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Updated: 2021-05-10 08:27 ( China Daily )
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Sun Yong discusses Wood Joints, an app which demonstrates the mortise-and-tenon structures that are frequently applied in traditional wooden furniture and architecture, at Apple's Sanlitun retail outlet in Beijing on April 18.[Photo provided to China Daily]

A slew of innovative mobile apps are helping young people tap into Chinese traditions in a thoroughly modern way, Fang Aiqing reports.

App developer Sun Yong believes the younger generations will still have the interest in traditional culture and history, but the key is to find the proper medium for them to enjoy it in an age where not many people have the time, or the patience, to read books.

Among his most successful productions is an app called Wood Joints that demonstrates 31 typical mortise-and-tenon techniques frequently applied in the manufacture of traditional wooden furniture.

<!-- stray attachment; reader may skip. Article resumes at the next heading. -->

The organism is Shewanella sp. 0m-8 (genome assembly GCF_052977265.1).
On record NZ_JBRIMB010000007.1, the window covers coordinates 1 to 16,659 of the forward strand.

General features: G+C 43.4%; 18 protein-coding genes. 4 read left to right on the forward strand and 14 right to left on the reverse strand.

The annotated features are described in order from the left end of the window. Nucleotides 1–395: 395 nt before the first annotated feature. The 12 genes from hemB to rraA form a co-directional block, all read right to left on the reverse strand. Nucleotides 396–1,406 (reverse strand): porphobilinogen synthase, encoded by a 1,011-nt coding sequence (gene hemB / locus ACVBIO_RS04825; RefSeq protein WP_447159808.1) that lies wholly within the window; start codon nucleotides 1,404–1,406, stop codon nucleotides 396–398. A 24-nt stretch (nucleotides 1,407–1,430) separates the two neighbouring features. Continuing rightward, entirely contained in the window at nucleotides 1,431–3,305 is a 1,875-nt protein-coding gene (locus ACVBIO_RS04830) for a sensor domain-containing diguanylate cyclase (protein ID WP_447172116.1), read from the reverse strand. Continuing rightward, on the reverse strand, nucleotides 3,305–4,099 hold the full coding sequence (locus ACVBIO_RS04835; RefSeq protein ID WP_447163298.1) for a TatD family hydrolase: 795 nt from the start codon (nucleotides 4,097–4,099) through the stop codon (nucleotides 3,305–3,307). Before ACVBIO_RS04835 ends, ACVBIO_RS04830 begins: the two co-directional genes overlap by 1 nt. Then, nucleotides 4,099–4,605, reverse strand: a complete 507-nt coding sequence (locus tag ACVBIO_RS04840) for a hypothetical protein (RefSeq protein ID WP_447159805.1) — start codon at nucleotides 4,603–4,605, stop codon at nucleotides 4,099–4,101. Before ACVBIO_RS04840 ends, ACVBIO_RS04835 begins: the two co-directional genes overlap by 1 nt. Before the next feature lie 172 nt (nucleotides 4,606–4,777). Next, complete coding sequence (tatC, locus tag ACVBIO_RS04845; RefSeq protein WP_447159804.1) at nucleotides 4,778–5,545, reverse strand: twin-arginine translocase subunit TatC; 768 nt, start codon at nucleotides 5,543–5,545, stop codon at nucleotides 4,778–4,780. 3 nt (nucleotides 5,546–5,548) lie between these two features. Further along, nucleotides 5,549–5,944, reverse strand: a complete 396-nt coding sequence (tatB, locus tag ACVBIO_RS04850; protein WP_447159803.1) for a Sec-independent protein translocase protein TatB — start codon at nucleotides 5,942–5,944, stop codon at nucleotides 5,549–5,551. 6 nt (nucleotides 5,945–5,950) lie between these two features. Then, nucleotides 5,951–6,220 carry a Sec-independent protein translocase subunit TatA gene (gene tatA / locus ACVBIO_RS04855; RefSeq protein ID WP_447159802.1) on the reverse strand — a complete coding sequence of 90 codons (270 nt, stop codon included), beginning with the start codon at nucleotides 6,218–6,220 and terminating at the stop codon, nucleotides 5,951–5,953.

China has a long history of woodworking without the use of nails, from making delicate wooden furniture to entire buildings.

The assembly of such complicated conjunctions results in a simple, smooth surface, which embodies ancient Chinese aesthetics and philosophies.

In the app, users are able to examine different structures using mortise-and-tenon joints and, with a series of clicks, take them apart to see how separate pieces of wood are bound together. They are also able to learn about the features of different kinds of wood, tools and techniques.

Sun's interest in carpentry dates back to his childhood. Born in the 1970s, there weren't many toys available when he was young, but the family used to make desks, chairs and wardrobes themselves. The woodwork appealed to him and, by watching and imitating the adults, Sun developed strong hands-on skills that he still feels confident about today.

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